Imma Let You Finish

by Nik Wakefield


‘Imma let you finish’ is the moment when the fates of Kanye West and Taylor Swift intertwined like Voldemort and Harry Potter; destined to perform the power relations of race and gender. An omission to the story is that Kanye was advocating for another artist, who at the time was not yet queen. Kanye’s intervention was an affront to the inherent racism of the award show as a small manifestation of a cultural system that privileges white people. Kanye’s anger manifested in an impolite gesture which would become a career defining moment. His rudeness resulted from an act of advocacy for a black woman along with its complex history of men speaking for women. Instead of that narrative the moment is not only when Kanye became He who must not be named. In the eyes of mainstream white culture, explicitly or not, Kanye also became for them King Kong, the wild black primate, innocent white beauty in hand, ascending the monuments of capital.


Kanye is often derided for not making sense. This sounds like whitewashing an act of impolite advocacy into an act of senseless aggression. Attacking institutional bias is nonsense to those who are permitted the blind neutrality of ignorance because of the privilege afforded by that same bias. Yet Kanye did make sense and just as much sense as when, during a telephone fundraiser after hurricane Katrina, Kanye announced that ‘George Bush doesn’t care about black people.’ Even the bluntness of that sentence in the face of institutions of power so insidious that they become invisible appears to be nonsense.


The story of ‘Imma let you finish’ becomes more important in light of what followed. Kanye’s apologies went unnoticed while he continued to be critically praised for his music. Taylor’s music earned her a named fan base and super celebrity status. She had always been a proficient songwriter but as she shed country trappings for pop purities she maintained her apparently uncultivated dorkiness. With social media Taylor became everyone’s BFF, building bridges through her effortful un-coolness in lines like ‘It feels like a perfect night to dress up like hipsters.’ Without letting that go Taylor has been unable to hide her completely conventional model looks for very long and she has had to accept the fact that she is difficult to distinguish from the Victoria’s Secret Angels that form integral background roles in her squad. Taylor’s lyrics have taken on a sophisticated sense of playing into and commenting on the symbolic role imposed on her by pop culture of boy crazy but can’t keep him. She knows how to use all of that for her own advantage. In any case Taylor is not the girl who Kanye could steal the mic from anymore.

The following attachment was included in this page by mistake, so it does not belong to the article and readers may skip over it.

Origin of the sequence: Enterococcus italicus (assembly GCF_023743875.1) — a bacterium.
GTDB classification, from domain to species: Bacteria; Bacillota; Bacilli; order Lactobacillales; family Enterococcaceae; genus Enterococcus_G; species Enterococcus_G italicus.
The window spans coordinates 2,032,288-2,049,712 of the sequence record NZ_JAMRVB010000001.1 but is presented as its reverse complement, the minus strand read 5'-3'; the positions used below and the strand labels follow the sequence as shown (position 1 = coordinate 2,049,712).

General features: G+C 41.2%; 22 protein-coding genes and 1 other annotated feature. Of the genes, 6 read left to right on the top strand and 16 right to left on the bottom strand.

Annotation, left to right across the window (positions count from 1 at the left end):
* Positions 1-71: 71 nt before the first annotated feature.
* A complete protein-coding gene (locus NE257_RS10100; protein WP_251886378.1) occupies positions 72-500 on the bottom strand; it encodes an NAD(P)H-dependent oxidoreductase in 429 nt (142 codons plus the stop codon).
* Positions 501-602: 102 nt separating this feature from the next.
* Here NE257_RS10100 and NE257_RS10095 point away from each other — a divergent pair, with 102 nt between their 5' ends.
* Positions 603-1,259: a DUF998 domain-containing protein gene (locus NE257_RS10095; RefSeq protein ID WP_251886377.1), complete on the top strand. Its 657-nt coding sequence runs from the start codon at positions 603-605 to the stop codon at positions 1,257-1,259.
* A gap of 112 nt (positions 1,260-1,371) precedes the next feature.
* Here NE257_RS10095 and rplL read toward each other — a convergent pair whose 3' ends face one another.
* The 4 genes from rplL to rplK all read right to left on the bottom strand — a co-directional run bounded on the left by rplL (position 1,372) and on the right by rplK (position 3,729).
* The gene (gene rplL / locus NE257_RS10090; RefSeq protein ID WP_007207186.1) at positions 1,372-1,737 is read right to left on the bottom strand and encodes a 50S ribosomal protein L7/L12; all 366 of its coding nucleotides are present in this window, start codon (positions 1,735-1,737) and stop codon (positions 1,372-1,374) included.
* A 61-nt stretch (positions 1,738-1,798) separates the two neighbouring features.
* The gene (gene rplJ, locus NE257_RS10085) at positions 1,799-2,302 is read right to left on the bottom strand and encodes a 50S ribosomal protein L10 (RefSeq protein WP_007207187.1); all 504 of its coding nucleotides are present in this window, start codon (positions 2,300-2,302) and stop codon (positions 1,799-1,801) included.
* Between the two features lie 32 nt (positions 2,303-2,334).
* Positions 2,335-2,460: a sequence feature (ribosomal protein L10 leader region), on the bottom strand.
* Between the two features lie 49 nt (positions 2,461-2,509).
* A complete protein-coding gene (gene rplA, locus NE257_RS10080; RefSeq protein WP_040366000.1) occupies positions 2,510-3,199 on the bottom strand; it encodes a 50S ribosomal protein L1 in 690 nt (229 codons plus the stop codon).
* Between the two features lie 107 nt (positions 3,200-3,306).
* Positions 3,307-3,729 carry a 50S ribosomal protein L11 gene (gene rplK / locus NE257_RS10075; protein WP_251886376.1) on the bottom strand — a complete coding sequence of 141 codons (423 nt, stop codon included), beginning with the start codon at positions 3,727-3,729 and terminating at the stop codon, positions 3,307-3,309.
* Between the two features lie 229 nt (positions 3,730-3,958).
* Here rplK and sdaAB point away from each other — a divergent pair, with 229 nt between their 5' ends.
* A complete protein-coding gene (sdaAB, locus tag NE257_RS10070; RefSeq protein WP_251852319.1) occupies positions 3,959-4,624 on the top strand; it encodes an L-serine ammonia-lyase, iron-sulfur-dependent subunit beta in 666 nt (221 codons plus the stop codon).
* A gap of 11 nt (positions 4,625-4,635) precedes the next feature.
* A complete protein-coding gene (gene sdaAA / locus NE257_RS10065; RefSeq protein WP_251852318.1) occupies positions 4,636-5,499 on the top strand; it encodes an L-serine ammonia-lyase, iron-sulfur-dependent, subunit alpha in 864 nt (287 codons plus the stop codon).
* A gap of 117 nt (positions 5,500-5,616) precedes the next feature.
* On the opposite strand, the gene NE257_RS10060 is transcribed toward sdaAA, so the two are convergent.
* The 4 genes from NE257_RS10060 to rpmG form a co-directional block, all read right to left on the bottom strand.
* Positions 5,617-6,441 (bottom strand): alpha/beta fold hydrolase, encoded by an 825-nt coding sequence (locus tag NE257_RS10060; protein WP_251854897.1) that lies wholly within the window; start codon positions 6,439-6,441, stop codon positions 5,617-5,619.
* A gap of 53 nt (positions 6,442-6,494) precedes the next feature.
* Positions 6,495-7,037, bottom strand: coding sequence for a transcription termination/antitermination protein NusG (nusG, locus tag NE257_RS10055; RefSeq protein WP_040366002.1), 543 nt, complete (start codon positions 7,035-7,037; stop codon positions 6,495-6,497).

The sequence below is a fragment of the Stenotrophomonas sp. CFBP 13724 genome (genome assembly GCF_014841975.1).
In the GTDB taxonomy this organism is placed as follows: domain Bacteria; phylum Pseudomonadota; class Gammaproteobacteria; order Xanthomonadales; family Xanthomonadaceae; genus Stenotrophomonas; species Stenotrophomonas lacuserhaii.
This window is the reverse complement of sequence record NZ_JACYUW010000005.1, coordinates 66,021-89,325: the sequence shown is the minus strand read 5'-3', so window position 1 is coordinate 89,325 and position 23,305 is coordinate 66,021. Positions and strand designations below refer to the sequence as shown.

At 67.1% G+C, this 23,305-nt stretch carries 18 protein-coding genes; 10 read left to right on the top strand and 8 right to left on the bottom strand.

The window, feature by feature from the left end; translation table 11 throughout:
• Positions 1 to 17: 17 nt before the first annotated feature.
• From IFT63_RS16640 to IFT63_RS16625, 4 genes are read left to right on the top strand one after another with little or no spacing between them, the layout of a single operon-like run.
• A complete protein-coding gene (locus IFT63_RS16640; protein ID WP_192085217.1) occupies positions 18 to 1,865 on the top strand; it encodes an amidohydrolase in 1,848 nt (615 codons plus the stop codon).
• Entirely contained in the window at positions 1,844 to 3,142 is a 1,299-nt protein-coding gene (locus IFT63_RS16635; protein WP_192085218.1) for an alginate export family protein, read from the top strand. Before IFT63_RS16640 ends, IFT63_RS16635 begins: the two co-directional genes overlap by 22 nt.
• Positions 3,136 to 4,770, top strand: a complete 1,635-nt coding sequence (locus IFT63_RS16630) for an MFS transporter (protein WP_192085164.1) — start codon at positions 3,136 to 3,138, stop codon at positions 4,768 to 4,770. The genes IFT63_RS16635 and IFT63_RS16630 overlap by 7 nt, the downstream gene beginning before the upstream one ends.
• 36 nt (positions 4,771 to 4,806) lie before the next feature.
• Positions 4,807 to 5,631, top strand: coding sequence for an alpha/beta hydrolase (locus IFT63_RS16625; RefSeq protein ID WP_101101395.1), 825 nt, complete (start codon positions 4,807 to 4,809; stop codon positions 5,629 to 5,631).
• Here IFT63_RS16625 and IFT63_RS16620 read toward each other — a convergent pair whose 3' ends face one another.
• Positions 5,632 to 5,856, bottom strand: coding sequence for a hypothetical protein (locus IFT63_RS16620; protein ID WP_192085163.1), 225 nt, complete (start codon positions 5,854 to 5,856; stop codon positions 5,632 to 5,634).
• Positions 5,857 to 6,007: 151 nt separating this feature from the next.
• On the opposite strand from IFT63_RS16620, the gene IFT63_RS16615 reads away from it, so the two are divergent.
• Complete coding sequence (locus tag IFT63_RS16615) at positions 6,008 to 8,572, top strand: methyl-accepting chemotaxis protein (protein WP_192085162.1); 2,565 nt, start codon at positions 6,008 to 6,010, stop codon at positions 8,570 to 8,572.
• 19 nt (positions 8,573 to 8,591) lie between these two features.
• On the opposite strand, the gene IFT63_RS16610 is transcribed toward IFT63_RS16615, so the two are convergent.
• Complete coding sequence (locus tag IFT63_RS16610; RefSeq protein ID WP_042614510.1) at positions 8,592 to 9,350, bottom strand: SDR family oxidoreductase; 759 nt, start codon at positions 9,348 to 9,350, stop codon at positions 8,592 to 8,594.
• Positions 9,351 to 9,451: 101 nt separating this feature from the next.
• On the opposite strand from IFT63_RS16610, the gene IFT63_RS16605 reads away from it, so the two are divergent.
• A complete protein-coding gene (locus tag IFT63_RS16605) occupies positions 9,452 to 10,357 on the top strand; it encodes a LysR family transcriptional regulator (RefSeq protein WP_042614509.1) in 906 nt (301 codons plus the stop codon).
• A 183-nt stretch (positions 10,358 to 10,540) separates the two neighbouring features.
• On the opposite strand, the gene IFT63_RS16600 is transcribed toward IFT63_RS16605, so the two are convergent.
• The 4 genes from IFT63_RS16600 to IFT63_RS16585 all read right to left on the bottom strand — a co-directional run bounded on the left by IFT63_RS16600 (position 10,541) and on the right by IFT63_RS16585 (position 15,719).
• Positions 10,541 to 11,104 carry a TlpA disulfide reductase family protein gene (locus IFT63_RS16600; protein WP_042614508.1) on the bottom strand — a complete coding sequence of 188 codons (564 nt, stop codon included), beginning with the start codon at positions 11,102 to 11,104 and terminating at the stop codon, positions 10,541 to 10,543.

The problems so apparent in Kanye are hidden better in Taylor. Her squad sisterhood was ironically built on the back of a video that pitted Taylor against another woman. Taylor’s group is composed of such normative models of beauty that it was no surprise that Nicki Minaj would attack the award show system that recognises Taylor. Nicki pointed out that the system is afraid of a black woman whose sexuality has no coyness about it. It might just be that Nicki’s body is too much for people to take, or it might be that the video ‘Anaconda’ also turned the tables on a pop music classic about big butts while at the same time showing Nicki in control of the performance of her own sexuality and enjoying it. We live in a world in which it remains difficult to accept a black woman smiling and finding pleasure in her own sexuality. But then people like Taylor or Miley enter to accuse Nicki of rudeness, the same thing Kanye was earlier accused of, which is of course not doing things the white way. Blackness itself becomes an affront to the boundaries of recognition and the potential for communication within white mainstream culture. Taylor mistook Nicki’s critique of the system for a personal attack that Taylor later appeared to recognise and apologise for, which came with a patronising olive branch invitation to be a part of Taylor’s squad. Taking in these details complicates her definition of sisterhood. Perhaps Taylor gets more out of feminism than she puts into it.


It should be clear that I do not think that Taylor deserves sole responsibility for issues that are historical and culturally pervasive. I am a feminist and student of art and performance, which means I am interested in using my theoretical tools to understand the sometimes invisible machinery of the world I live in. Other examples beyond Taylor and Kanye will help clarify further how race and gender empower some and leave others out of the scope of recognition. For example Beyoncé has by now transcended any limitations by somehow managing to be all things at once – a supremely talented musician and performer, trustworthy mother and wife as well as other worldly beautiful. Beyoncé is our Marilyn, our perfection, and that we know that she knows it only adds to our appreciation.